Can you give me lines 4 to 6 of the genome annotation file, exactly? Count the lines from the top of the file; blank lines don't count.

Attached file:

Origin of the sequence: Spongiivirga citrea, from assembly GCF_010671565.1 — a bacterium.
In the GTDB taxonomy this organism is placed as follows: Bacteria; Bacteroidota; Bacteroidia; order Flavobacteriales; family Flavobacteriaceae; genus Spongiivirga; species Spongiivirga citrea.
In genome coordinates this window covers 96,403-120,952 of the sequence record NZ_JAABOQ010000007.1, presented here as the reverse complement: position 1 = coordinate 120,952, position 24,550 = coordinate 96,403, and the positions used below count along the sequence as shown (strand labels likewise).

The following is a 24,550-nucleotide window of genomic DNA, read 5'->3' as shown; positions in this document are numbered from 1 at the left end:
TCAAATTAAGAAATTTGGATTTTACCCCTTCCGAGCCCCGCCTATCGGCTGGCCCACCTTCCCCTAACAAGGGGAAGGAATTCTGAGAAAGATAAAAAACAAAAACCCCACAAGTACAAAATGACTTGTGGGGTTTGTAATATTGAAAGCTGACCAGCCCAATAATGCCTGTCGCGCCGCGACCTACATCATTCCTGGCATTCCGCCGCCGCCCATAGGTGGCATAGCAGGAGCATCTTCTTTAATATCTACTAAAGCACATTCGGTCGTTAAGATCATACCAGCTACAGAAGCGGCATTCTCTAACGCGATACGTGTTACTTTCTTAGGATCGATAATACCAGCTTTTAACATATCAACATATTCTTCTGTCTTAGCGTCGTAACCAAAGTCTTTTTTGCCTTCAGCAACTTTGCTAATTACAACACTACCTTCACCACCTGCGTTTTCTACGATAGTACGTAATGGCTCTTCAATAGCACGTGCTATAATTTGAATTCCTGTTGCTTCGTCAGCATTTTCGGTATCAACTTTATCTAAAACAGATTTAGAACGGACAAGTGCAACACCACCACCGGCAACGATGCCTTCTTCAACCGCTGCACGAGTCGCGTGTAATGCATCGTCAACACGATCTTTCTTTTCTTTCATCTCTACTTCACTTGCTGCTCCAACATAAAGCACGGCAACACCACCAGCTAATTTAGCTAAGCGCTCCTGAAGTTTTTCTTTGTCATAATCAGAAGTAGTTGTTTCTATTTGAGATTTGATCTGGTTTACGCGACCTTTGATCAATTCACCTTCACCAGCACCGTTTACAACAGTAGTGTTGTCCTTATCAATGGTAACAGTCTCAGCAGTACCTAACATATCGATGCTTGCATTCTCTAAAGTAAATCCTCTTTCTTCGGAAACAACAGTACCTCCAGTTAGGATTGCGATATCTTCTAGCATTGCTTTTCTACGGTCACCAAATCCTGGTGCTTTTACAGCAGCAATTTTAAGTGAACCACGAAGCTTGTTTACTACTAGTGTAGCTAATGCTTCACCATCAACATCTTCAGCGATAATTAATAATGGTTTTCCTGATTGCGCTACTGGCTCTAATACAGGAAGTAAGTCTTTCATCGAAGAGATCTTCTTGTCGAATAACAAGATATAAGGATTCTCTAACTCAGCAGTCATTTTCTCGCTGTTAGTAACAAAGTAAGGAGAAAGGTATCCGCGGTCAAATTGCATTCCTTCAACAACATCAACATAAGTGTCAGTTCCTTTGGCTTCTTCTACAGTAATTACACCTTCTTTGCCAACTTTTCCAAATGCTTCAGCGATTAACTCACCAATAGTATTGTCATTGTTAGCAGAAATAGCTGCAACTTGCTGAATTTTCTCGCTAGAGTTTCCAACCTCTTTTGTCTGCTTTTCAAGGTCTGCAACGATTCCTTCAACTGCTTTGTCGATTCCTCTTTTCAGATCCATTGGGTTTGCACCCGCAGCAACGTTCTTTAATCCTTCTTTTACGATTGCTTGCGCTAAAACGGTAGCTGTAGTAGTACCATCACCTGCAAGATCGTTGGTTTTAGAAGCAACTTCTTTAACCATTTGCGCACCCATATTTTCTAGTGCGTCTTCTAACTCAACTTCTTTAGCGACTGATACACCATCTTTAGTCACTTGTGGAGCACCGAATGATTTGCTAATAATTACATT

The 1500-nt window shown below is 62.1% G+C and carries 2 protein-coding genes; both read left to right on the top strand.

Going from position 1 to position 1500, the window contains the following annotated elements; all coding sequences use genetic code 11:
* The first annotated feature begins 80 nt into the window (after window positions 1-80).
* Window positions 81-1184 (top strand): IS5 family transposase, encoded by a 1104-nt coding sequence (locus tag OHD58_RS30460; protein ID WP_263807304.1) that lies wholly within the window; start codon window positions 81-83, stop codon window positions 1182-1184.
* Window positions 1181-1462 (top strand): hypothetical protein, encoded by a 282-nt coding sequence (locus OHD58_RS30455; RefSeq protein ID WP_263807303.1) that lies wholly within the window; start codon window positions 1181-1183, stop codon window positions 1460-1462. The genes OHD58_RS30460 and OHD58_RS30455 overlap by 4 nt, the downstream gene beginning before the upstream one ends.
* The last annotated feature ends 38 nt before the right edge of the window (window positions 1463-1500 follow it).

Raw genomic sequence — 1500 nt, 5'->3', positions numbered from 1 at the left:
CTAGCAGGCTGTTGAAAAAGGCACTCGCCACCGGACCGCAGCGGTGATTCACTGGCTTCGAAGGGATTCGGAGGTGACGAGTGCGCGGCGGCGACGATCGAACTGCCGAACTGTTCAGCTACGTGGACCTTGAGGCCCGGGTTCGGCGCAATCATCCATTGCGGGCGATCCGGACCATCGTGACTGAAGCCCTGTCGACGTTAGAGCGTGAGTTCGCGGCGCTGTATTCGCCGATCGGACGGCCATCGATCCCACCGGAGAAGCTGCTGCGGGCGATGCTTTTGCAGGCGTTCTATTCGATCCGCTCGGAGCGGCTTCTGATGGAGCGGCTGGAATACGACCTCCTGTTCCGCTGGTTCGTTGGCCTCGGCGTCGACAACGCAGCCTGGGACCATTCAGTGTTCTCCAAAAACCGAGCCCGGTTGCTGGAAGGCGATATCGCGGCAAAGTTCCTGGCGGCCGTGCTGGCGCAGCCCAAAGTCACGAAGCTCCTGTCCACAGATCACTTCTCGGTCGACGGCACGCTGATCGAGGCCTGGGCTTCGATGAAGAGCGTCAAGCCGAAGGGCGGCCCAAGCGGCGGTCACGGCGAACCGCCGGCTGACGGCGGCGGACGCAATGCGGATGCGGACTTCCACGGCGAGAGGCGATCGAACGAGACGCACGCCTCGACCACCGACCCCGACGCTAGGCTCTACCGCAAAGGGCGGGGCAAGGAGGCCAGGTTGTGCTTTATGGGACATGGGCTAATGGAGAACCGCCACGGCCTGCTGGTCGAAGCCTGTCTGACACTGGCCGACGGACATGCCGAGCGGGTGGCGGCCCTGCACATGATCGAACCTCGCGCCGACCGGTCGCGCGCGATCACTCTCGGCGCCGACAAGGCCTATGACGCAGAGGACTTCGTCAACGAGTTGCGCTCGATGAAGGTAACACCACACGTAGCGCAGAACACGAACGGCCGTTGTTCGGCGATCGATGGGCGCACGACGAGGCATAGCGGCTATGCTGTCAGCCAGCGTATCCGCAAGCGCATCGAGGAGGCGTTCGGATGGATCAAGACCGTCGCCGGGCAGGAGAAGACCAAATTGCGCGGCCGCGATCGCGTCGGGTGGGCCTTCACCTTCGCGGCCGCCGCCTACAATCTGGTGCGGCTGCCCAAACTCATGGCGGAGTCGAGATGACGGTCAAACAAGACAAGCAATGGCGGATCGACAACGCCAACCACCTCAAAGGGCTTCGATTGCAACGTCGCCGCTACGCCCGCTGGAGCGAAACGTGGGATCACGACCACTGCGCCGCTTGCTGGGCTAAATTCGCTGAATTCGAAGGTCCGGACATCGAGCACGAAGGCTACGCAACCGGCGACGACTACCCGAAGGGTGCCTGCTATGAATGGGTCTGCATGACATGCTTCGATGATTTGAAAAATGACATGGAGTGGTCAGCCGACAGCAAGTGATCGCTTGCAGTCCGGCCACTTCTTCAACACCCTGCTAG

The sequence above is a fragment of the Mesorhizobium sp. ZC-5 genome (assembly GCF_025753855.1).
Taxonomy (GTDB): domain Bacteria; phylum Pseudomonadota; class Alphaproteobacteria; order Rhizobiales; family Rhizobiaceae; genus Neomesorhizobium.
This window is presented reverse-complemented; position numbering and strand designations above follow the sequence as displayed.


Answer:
The following is a 24,550-nucleotide window of genomic DNA, read 5'->3' as shown; positions in this document are numbered from 1 at the left end:
TCAAATTAAGAAATTTGGATTTTACCCCTTCCGAGCCCCGCCTATCGGCTGGCCCACCTTCCCCTAACAAGGGGAAGGAATTCTGAGAAAGATAAAAAACAAAAACCCCACAAGTACAAAATGACTTGTGGGGTTTGTAATATTGAAAGCTGACCAGCCCAATAATGCCTGTCGCGCCGCGACCTACATCATTCCTGGCATTCCGCCGCCGCCCATAGGTGGCATAGCAGGAGCATCTTCTTTAATATCTACTAAAGCACATTCGGTCGTTAAGATCATACCAGCTACAGAAGCGGCATTCTCTAACGCGATACGTGTTACTTTCTTAGGATCGATAATACCAGCTTTTAACATATCAACATATTCTTCTGTCTTAGCGTCGTAACCAAAGTCTTTTTTGCCTTCAGCAACTTTGCTAATTACAACACTACCTTCACCACCTGCGTTTTCTACGATAGTACGTAATGGCTCTTCAATAGCACGTGCTATAATTTGAATTCCTGTTGCTTCGTCAGCATTTTCGGTATCAACTTTATCTAAAACAGATTTAGAACGGACAAGTGCAACACCACCACCGGCAACGATGCCTTCTTCAACCGCTGCACGAGTCGCGTGTAATGCATCGTCAACACGATCTTTCTTTTCTTTCATCTCTACTTCACTTGCTGCTCCAACATAAAGCACGGCAACACCACCAGCTAATTTAGCTAAGCGCTCCTGAAGTTTTTCTTTGTCATAATCAGAAGTAGTTGTTTCTATTTGAGATTTGATCTGGTTTACGCGACCTTTGATCAATTCACCTTCACCAGCACCGTTTACAACAGTAGTGTTGTCCTTATCAATGGTAACAGTCTCAGCAGTACCTAACATATCGATGCTTGCATTCTCTAAAGTAAATCCTCTTTCTTCGGAAACAACAGTACCTCCAGTTAGGATTGCGATATCTTCTAGCATTGCTTTTCTACGGTCACCAAATCCTGGTGCTTTTACAGCAGCAATTTTAAGTGAACCACGAAGCTTGTTTACTACTAGTGTAGCTAATGCTTCACCATCAACATCTTCAGCGATAATTAATAATGGTTTTCCTGATTGCGCTACTGGCTCTAATACAGGAAGTAAGTCTTTCATCGAAGAGATCTTCTTGTCGAATAACAAGATATAAGGATTCTCTAACTCAGCAGTCATTTTCTCGCTGTTAGTAACAAAGTAAGGAGAAAGGTATCCGCGGTCAAATTGCATTCCTTCAACAACATCAACATAAGTGTCAGTTCCTTTGGCTTCTTCTACAGTAATTACACCTTCTTTGCCAACTTTTCCAAATGCTTCAGCGATTAACTCACCAATAGTATTGTCATTGTTAGCAGAAATAGCTGCAACTTGCTGAATTTTCTCGCTAGAGTTTCCAACCTCTTTTGTCTGCTTTTCAAGGTCTGCAACGATTCCTTCAACTGCTTTGTCGATTCCTCTTTTCAGATCCATTGGGTTTGCACCCGCAGCAACGTTCTTTAATCCTTCTTTTACGATTGCTTGCGCTAAAACGGTAGCTGTAGTAGTACCATCACCTGCAAGATCGTTGGTTTTAGAAGCAACTTCTTTAACCATTTGCGCACCCATATTTTCTAGTGCGTCTTCTAACTCAACTTCTTTAGCGACTGATACACCATCTTTAGTCACTTGTGGAGCACCGAATGATTTGCTAATAATTACATT

The 1500-nt window shown below is 62.1% G+C and carries 2 protein-coding genes; both read left to right on the top strand.